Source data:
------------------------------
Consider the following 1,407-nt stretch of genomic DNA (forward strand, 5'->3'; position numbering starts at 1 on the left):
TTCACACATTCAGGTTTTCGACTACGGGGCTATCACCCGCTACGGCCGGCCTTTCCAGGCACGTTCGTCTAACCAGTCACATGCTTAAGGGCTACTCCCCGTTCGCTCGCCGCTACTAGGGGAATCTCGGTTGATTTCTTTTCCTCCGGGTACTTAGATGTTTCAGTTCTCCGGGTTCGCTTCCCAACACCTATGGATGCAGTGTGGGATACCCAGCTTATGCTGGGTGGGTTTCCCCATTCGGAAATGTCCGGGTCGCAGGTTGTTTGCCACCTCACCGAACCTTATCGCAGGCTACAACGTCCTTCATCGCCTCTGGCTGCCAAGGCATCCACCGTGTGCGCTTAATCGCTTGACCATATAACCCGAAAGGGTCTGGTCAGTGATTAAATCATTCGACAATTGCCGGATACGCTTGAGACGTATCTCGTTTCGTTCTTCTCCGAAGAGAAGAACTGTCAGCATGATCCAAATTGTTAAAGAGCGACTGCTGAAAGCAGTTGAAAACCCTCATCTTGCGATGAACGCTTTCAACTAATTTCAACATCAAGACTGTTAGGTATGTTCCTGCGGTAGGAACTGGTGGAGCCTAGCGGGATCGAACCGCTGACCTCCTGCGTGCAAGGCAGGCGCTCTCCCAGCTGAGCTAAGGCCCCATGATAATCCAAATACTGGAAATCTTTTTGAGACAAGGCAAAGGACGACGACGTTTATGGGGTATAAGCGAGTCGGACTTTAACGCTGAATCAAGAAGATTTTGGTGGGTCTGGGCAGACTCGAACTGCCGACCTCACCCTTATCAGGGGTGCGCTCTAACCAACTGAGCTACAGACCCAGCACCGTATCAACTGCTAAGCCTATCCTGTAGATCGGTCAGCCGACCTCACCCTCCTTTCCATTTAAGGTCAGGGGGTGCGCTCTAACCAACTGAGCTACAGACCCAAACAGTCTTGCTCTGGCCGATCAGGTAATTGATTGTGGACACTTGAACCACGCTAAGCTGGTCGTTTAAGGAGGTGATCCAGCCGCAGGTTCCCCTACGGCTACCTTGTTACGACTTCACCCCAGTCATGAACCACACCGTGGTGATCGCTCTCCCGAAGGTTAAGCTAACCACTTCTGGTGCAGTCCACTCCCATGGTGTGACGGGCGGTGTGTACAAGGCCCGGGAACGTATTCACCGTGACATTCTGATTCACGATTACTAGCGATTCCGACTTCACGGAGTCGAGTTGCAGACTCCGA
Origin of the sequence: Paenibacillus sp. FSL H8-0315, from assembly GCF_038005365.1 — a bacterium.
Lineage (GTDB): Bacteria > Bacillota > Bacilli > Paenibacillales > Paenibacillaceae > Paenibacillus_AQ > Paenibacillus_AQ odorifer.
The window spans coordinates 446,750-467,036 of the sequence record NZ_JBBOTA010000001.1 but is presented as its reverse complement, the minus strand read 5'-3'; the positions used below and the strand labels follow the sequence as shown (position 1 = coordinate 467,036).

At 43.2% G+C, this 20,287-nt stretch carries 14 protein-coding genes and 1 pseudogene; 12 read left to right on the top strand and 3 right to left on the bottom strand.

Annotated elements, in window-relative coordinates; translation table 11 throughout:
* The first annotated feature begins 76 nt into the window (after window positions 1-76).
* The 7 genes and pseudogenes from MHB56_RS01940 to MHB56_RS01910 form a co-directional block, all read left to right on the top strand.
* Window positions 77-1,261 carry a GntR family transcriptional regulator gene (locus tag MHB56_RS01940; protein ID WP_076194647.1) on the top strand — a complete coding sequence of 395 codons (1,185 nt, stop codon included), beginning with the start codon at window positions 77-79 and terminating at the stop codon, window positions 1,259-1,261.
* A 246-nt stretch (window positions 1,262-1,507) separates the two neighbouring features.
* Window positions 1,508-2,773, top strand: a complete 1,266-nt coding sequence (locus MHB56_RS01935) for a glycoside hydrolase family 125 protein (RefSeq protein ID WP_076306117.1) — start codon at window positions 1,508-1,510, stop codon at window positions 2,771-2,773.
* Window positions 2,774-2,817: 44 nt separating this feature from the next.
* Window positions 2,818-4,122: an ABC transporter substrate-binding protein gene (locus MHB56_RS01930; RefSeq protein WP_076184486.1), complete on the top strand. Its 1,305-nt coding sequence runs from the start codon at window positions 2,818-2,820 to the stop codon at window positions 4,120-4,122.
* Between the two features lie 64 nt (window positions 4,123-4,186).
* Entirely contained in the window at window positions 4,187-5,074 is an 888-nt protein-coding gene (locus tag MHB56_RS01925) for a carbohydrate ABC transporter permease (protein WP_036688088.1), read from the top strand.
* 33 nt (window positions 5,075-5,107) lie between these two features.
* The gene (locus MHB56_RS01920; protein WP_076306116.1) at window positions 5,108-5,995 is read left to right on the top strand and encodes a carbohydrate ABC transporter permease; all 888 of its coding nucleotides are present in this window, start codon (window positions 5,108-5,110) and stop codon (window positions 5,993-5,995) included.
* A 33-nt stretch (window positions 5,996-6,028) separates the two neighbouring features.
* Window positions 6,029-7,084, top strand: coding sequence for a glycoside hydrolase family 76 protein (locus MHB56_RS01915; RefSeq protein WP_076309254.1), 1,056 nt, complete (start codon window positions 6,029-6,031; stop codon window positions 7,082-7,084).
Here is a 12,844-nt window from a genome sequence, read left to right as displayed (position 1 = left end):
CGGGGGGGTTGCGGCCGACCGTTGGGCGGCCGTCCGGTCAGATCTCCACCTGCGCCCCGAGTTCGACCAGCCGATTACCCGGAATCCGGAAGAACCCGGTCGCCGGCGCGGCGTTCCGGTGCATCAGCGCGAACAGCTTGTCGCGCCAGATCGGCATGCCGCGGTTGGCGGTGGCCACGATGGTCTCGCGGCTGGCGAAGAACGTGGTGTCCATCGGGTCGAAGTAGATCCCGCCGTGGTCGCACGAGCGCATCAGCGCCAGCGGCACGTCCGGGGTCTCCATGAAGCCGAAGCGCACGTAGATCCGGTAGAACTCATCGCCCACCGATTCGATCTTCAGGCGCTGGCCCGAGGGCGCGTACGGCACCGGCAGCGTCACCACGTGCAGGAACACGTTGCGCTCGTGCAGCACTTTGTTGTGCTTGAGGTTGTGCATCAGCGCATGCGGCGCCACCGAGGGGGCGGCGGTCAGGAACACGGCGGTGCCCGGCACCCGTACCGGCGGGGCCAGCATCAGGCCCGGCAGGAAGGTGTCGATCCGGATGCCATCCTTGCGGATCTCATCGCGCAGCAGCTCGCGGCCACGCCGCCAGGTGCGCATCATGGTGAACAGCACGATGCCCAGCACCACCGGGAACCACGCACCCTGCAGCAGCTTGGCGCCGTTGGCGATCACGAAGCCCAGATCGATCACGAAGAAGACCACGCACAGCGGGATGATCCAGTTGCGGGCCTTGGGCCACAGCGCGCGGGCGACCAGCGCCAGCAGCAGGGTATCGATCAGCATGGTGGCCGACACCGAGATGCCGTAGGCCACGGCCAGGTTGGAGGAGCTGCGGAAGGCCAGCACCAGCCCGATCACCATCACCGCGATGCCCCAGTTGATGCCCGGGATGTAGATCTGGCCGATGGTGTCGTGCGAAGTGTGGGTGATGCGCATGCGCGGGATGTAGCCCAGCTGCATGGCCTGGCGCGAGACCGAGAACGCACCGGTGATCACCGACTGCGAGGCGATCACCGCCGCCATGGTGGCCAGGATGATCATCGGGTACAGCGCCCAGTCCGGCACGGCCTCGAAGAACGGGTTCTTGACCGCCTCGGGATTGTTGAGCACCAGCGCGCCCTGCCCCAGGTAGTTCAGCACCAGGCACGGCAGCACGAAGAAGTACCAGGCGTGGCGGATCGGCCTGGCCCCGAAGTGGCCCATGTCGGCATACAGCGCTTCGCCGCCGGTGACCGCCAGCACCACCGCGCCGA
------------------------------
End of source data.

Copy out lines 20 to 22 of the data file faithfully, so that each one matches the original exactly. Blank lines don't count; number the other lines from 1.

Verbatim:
* Window positions 6,029-7,084, top strand: coding sequence for a glycoside hydrolase family 76 protein (locus MHB56_RS01915; RefSeq protein WP_076309254.1), 1,056 nt, complete (start codon window positions 6,029-6,031; stop codon window positions 7,082-7,084).
Here is a 12,844-nt window from a genome sequence, read left to right as displayed (position 1 = left end):
CGGGGGGGTTGCGGCCGACCGTTGGGCGGCCGTCCGGTCAGATCTCCACCTGCGCCCCGAGTTCGACCAGCCGATTACCCGGAATCCGGAAGAACCCGGTCGCCGGCGCGGCGTTCCGGTGCATCAGCGCGAACAGCTTGTCGCGCCAGATCGGCATGCCGCGGTTGGCGGTGGCCACGATGGTCTCGCGGCTGGCGAAGAACGTGGTGTCCATCGGGTCGAAGTAGATCCCGCCGTGGTCGCACGAGCGCATCAGCGCCAGCGGCACGTCCGGGGTCTCCATGAAGCCGAAGCGCACGTAGATCCGGTAGAACTCATCGCCCACCGATTCGATCTTCAGGCGCTGGCCCGAGGGCGCGTACGGCACCGGCAGCGTCACCACGTGCAGGAACACGTTGCGCTCGTGCAGCACTTTGTTGTGCTTGAGGTTGTGCATCAGCGCATGCGGCGCCACCGAGGGGGCGGCGGTCAGGAACACGGCGGTGCCCGGCACCCGTACCGGCGGGGCCAGCATCAGGCCCGGCAGGAAGGTGTCGATCCGGATGCCATCCTTGCGGATCTCATCGCGCAGCAGCTCGCGGCCACGCCGCCAGGTGCGCATCATGGTGAACAGCACGATGCCCAGCACCACCGGGAACCACGCACCCTGCAGCAGCTTGGCGCCGTTGGCGATCACGAAGCCCAGATCGATCACGAAGAAGACCACGCACAGCGGGATGATCCAGTTGCGGGCCTTGGGCCACAGCGCGCGGGCGACCAGCGCCAGCAGCAGGGTATCGATCAGCATGGTGGCCGACACCGAGATGCCGTAGGCCACGGCCAGGTTGGAGGAGCTGCGGAAGGCCAGCACCAGCCCGATCACCATCACCGCGATGCCCCAGTTGATGCCCGGGATGTAGATCTGGCCGATGGTGTCGTGCGAAGTGTGGGTGATGCGCATGCGCGGGATGTAGCCCAGCTGCATGGCCTGGCGCGAGACCGAGAACGCACCGGTGATCACCGACTGCGAGGCGATCACCGCCGCCATGGTGGCCAGGATGATCATCGGGTACAGCGCCCAGTCCGGCACGGCCTCGAAGAACGGGTTCTTGACCGCCTCGGGATTGTTGAGCACCAGCGCGCCCTGCCCCAGGTAGTTCAGCACCAGGCACGGCAGCACGAAGAAGTACCAGGCGTGGCGGATCGGCCTGGCCCCGAAGTGGCCCATGTCGGCATACAGCGCTTCGCCGCCGGTGACCGCCAGCACCACCGCGCCGA